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Keeping your horse Safe in a Fire!

Keeping your horse Safe in a Fire! - “Dr John Kohnke BVSc RDA”

Bush fires have become an unwanted summer occurrence in many areas of Australia. This season is shaping up to be a high risk period as well because of the high fuel load of standing dry grass, undergrowth and leaves and t wigs shedding from trees, especially Eucalypts and the extreme temperatures. Within 2-3 days of a ‘heat wave’, pastures can become ‘tinder dry’ and trees drop their dead, dried out leaves.

Fires cause a risk of serious injury and death to both humans and horses. Many horses suffer from burns to their hooves and legs although they may survive the fire itself.

The Rural Fire Services in each state have recommended evacuation procedures in the face of a bush fire during the highest risk CATASTROPHIC fire danger conditions. Horses, and other animals, must also be considered during any evacuation to a safer area. If you live in an area prone to bushfires, you must adopt an evacuation plan and update it every season , depending on the fuel load in your locality.

You must abide by warnings and evacuation orders at all times. Listen to the radio on high risk days for forecast updates and location of any bush fires in your vicinity. If you have to travel through bushland to move horses, ensure that you allow plenty of time to escape and are not rushed in an emergency.

Type up an escape plan and display it in the stable tack room for all to acquaint themselves with the evacuation procedures.

There are simple guidelines to reduce both the risk of a bush fire sweeping across your property or starting a spot fire, as well as steps to minimize the harm to your horses.

1. Stables and Horse Yards
In the lead up to a high fire risk season, check any fire extinguishers and replace/recharge if necessary. Clean up leaf and tree debris in yards within at least 20 metres of the stables to reduce the combustible fuel load. Clean the gutters. Keep the stables free of cobwebs and other material (e.g. empty feed bags) which can easily catch fire. Store hay away from the outside walls of the stables – pack it so the hay is covered with sheets of iron (not plastic) or inside the stable in a protected room to prevent embers falling and smouldering on the hay. If your stable has an electric roller door, ensure that it can be raised manually by chain if the power is out during a bush fire. If a fire is approaching and you need to evacuate, fill the gutters on the stable with water by placing large soft sponges wrapped in kitchen wrap in the drain holes or down pipe e xits. The sponge will expand to seal off the gaps to help hold water. This may save the stables (or house) as many buildings catch fir e because of hot embers falling on the roof and sliding into the gutters to ignite the timber along the gutter’s inner b order.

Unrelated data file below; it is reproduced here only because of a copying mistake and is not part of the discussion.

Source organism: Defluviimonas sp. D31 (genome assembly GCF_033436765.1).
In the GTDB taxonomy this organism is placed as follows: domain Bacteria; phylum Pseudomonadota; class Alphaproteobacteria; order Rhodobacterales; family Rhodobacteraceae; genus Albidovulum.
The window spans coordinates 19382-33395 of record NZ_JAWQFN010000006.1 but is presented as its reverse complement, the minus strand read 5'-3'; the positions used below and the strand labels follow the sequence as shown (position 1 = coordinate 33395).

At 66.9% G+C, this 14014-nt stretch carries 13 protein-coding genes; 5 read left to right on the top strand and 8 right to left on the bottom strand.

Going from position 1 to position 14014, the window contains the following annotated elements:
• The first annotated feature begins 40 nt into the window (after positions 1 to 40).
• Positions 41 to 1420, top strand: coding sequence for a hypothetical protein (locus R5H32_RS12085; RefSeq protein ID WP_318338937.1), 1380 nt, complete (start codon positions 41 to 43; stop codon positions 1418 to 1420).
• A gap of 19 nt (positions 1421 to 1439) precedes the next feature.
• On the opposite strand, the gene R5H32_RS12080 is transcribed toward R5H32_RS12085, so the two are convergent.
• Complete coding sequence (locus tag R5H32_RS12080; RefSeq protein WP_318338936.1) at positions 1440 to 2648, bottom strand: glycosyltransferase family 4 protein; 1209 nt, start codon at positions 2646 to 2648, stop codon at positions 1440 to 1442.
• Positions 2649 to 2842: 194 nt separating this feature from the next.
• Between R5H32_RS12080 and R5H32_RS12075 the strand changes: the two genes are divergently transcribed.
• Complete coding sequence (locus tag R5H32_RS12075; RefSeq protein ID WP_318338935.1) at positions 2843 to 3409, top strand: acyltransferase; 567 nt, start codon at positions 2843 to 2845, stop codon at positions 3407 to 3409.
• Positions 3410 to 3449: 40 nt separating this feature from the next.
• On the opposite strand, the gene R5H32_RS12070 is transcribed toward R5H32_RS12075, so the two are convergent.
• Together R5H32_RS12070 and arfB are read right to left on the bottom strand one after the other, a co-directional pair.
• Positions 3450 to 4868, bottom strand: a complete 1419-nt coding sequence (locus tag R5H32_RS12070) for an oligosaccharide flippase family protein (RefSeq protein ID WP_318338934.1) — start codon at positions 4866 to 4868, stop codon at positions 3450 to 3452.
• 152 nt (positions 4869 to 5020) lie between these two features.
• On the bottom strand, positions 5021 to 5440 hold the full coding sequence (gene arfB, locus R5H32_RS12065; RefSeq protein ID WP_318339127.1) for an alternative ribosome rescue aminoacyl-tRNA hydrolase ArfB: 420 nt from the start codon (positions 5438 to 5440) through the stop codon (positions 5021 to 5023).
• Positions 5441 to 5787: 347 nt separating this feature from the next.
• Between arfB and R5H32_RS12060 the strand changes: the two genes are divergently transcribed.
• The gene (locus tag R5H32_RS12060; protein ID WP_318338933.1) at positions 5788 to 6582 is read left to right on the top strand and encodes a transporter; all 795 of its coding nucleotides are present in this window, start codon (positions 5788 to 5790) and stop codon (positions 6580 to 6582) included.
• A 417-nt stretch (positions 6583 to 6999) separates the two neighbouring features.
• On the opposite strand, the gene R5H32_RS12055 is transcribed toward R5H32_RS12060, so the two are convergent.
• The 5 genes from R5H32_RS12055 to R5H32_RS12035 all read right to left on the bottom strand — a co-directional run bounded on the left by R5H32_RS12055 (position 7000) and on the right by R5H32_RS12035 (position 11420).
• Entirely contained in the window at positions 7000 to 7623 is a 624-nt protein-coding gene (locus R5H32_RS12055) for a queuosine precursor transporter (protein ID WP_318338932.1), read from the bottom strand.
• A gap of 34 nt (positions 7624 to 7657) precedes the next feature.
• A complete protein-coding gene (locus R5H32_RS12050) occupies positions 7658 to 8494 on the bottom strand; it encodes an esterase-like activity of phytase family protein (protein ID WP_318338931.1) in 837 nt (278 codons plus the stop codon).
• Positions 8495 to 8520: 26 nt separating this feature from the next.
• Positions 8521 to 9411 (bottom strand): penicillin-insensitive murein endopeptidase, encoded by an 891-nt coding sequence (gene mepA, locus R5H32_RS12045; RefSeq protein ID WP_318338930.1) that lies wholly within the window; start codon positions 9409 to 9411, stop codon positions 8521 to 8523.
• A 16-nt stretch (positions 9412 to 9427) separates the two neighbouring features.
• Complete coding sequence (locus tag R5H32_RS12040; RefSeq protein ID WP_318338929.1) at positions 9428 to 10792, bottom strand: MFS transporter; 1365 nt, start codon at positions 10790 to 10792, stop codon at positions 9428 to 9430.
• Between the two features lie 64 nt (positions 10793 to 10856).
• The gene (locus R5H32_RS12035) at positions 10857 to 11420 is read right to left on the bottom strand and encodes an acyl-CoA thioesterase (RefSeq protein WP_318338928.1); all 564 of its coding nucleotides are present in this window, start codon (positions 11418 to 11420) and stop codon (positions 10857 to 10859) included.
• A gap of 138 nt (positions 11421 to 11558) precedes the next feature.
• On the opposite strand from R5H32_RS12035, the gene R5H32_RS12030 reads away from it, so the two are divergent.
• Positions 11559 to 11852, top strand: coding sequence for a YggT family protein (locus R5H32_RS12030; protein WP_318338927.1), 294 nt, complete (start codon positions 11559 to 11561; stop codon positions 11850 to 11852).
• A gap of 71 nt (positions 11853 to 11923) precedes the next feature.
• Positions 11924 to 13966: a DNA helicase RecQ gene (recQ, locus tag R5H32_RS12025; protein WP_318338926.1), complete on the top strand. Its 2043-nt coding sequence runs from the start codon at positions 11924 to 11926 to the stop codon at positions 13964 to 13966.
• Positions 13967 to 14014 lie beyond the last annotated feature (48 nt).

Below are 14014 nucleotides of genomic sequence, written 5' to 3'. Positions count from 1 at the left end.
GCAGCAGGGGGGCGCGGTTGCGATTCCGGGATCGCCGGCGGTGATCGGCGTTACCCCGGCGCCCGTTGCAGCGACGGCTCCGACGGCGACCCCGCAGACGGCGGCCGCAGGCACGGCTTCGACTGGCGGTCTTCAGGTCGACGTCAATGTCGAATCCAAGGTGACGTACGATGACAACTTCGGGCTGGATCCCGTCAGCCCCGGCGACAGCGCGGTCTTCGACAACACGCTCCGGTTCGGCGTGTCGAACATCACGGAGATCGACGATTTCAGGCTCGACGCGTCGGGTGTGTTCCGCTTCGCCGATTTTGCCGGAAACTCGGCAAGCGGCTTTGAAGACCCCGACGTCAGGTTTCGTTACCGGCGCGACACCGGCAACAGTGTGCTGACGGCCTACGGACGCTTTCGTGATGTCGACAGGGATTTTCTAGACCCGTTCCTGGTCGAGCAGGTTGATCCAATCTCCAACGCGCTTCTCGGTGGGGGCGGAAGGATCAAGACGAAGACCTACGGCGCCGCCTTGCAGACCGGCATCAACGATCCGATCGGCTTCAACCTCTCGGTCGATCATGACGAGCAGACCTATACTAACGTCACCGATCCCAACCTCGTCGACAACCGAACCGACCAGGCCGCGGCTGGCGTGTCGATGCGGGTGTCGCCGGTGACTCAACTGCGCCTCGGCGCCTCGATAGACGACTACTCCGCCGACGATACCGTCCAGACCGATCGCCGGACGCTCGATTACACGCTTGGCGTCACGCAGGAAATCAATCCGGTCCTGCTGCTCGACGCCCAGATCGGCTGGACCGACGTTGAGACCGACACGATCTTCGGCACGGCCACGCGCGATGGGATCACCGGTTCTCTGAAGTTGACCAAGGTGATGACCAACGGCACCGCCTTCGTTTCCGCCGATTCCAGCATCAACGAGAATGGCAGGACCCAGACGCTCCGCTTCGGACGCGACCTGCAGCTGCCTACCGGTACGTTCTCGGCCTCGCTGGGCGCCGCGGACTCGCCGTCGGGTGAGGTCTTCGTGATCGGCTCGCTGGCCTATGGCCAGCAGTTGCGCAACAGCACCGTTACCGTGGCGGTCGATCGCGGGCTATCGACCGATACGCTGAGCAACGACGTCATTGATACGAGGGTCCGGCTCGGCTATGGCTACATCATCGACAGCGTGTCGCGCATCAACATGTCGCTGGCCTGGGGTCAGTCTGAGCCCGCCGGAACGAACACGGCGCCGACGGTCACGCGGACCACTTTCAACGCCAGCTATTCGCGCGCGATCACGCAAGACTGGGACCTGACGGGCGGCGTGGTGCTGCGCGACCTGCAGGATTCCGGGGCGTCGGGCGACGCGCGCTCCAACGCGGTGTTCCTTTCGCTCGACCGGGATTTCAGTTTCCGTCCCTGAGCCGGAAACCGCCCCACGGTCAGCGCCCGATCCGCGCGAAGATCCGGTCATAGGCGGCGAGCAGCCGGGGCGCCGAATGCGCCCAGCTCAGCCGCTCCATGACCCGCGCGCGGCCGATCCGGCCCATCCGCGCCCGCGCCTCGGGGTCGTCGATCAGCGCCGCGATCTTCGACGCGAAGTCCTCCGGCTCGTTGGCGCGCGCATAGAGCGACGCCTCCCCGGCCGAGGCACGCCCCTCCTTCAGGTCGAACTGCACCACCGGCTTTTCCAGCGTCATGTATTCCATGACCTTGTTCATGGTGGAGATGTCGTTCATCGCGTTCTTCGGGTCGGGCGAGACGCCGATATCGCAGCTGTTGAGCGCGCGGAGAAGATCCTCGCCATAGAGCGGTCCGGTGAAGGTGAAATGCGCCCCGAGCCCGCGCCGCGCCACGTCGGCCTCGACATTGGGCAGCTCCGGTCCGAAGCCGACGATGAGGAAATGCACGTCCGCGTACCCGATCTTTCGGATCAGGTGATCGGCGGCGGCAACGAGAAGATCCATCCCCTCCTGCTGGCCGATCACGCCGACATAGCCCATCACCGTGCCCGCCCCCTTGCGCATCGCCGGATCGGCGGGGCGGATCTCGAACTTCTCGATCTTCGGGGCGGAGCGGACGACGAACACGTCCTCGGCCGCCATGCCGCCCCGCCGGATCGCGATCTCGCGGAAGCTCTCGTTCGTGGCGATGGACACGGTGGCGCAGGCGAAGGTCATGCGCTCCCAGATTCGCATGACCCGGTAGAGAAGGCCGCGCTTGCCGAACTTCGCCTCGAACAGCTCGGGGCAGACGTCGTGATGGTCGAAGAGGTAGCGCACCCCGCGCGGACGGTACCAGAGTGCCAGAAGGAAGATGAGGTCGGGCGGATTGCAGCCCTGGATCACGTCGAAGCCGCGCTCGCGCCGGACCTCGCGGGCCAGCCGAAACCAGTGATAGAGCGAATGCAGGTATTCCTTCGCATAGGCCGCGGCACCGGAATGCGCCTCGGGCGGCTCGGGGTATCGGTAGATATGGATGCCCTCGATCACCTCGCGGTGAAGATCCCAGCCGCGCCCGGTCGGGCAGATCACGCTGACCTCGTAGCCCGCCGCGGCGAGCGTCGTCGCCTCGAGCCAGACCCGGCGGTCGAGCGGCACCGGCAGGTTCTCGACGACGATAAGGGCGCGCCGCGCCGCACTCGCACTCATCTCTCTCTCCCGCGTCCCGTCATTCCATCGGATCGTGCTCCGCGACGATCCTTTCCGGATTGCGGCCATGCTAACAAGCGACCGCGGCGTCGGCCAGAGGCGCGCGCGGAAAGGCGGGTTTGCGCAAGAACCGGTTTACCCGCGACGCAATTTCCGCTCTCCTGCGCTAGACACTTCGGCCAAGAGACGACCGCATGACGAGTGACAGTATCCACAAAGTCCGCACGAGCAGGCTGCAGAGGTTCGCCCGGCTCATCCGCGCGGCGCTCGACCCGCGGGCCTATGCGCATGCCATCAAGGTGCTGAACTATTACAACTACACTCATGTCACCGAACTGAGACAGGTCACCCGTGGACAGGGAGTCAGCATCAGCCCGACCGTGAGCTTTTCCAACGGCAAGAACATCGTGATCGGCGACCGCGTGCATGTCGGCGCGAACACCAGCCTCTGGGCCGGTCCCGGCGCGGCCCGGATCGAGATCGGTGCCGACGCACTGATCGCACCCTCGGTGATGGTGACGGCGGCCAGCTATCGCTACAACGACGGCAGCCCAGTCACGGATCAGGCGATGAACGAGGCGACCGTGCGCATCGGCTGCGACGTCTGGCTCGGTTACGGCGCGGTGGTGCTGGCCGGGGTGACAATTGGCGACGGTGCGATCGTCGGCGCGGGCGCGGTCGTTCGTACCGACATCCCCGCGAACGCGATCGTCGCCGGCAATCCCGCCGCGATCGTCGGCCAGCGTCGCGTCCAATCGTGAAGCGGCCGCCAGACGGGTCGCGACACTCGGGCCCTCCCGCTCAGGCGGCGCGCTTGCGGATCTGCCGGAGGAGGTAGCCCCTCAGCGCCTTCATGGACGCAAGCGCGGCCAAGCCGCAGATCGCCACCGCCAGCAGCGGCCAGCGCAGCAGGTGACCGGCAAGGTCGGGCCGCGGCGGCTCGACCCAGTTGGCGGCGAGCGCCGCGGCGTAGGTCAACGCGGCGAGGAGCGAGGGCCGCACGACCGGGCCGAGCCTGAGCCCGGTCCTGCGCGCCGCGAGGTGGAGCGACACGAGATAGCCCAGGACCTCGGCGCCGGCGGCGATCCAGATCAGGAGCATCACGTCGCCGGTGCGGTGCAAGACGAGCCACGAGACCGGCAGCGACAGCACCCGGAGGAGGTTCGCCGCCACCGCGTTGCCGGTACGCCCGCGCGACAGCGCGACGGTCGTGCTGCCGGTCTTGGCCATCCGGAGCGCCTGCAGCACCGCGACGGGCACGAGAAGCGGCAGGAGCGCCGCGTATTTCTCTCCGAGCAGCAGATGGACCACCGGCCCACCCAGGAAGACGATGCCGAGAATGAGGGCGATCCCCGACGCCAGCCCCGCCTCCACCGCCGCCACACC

2. Identify Your Horses
Many horses are now micro-chipped, but if your horse is not, consider getting an identifying microchip inserted before the bush fire season. All horse properties in Australia now have a property number which can help to trace lost or missing horses. Take a photo of your horse(s) and keep it in a safe place so that you have a record for identification. Record your horse’s brands before the high risk period.

3. Set Out an Evacuation Route
Make an evacuation plan before the fire season. Consult with your local Rural Fire Authority and your neighbors/friends to develop an evacuation plan. Identify a safe path clear of dry debris and fuel for a fire from your paddocks or stables on which you can walk your horses off your property. Have leads and head stalls ready to move your horse(s) away from danger.

4. Fill Water Tanks
Arrange to have water tanks around the stables kept topped up, or filled with water, with buckets or a petrol fire pump. Ensure you have petrol and hoses ready in good order. Water can be used to wet the ground along the escape path or reduce fire ignition around the stables. Remember the electricity may be cut during a bush fire and electric pressure pumps, unless powered by a small petrol generator, will not operate.

5. Prepare Your Horse Float or Truck for Evacuation
Have your float or horse truck prepared for evacuation – fuelled up and ready to go. It is a good idea to invest in a fire extinguisher and fire blanket, or a knapsack sprayer full of water secured in the float or truck, in case fire blocks the escape route. Take some wet bags with you to beat out any fire burning along the road edge, or the grassy middle road centre hump between the tyre tracks on your property access road or local bush track.

Handy Hint 1: Identify Your Horses if a Bush Fire is Approaching.
In the face of a bush fire, it is a good idea to attach an identity tag to your horses’ headstall or tie it in his mane. A standard plastic key tag is cheap. Write his name and your phone number (mobile) and address on the reverse side, with a black waterproof pen. Take a photo with a digital camera so that if he escapes or is taken to a holding area, you can advertise and post photos around on social media sites as a ‘lost horse’ in your district.